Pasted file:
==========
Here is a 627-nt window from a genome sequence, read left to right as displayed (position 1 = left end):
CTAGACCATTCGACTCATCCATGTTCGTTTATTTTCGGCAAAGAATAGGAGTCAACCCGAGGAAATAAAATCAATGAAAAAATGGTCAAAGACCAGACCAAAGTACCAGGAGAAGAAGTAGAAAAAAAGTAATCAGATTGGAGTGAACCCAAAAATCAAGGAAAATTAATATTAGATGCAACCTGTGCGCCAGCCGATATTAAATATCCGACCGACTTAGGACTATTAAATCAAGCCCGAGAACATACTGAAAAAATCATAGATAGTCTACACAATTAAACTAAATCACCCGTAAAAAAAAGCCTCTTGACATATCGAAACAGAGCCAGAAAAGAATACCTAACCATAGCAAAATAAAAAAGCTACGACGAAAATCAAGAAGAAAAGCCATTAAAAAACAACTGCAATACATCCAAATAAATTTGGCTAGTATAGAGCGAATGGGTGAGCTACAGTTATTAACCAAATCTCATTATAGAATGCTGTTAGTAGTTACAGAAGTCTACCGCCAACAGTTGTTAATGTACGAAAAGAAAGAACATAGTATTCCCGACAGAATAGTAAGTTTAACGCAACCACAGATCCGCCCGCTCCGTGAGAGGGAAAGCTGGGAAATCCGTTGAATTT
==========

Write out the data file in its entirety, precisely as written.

Here is a 627-nt window from a genome sequence, read left to right as displayed (position 1 = left end):
CTAGACCATTCGACTCATCCATGTTCGTTTATTTTCGGCAAAGAATAGGAGTCAACCCGAGGAAATAAAATCAATGAAAAAATGGTCAAAGACCAGACCAAAGTACCAGGAGAAGAAGTAGAAAAAAAGTAATCAGATTGGAGTGAACCCAAAAATCAAGGAAAATTAATATTAGATGCAACCTGTGCGCCAGCCGATATTAAATATCCGACCGACTTAGGACTATTAAATCAAGCCCGAGAACATACTGAAAAAATCATAGATAGTCTACACAATTAAACTAAATCACCCGTAAAAAAAAGCCTCTTGACATATCGAAACAGAGCCAGAAAAGAATACCTAACCATAGCAAAATAAAAAAGCTACGACGAAAATCAAGAAGAAAAGCCATTAAAAAACAACTGCAATACATCCAAATAAATTTGGCTAGTATAGAGCGAATGGGTGAGCTACAGTTATTAACCAAATCTCATTATAGAATGCTGTTAGTAGTTACAGAAGTCTACCGCCAACAGTTGTTAATGTACGAAAAGAAAGAACATAGTATTCCCGACAGAATAGTAAGTTTAACGCAACCACAGATCCGCCCGCTCCGTGAGAGGGAAAGCTGGGAAATCCGTTGAATTT